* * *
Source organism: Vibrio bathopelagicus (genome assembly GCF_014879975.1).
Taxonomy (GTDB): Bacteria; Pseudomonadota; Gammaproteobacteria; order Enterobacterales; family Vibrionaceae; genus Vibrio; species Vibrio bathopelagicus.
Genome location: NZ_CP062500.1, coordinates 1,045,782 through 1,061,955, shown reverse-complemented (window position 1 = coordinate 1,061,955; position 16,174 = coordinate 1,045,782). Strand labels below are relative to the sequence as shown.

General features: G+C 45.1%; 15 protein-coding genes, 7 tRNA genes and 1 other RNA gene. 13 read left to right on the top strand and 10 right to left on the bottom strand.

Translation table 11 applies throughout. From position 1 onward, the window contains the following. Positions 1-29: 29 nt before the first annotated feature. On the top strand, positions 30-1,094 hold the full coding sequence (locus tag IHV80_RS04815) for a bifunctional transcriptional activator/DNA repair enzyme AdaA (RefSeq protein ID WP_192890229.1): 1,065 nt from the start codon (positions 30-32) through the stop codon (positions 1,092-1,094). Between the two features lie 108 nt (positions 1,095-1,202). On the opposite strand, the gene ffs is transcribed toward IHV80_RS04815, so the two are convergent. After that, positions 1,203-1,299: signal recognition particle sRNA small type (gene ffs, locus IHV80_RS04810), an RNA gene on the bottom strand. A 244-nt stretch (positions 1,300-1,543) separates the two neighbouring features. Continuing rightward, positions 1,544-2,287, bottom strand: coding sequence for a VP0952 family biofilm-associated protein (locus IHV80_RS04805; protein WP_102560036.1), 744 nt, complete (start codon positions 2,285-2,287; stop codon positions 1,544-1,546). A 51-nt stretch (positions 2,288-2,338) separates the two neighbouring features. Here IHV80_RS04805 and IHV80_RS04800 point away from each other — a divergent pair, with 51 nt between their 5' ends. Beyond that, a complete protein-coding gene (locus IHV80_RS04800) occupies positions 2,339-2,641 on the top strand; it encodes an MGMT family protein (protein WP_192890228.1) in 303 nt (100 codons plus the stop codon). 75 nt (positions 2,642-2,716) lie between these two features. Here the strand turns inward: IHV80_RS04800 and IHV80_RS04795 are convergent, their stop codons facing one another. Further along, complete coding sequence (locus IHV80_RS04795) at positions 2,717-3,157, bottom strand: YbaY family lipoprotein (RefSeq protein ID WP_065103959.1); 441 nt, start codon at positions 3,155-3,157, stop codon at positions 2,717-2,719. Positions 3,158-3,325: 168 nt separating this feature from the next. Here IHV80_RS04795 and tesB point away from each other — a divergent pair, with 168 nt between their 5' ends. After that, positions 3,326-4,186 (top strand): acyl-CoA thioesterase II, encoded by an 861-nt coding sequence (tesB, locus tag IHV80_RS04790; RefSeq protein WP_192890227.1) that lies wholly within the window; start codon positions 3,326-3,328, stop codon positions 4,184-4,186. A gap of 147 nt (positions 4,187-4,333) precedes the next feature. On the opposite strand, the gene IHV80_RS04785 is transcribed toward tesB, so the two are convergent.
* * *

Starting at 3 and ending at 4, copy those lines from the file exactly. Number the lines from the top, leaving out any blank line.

Genome location: NZ_CP062500.1, coordinates 1,045,782 through 1,061,955, shown reverse-complemented (window position 1 = coordinate 1,061,955; position 16,174 = coordinate 1,045,782). Strand labels below are relative to the sequence as shown.

General features: G+C 45.1%; 15 protein-coding genes, 7 tRNA genes and 1 other RNA gene. 13 read left to right on the top strand and 10 right to left on the bottom strand.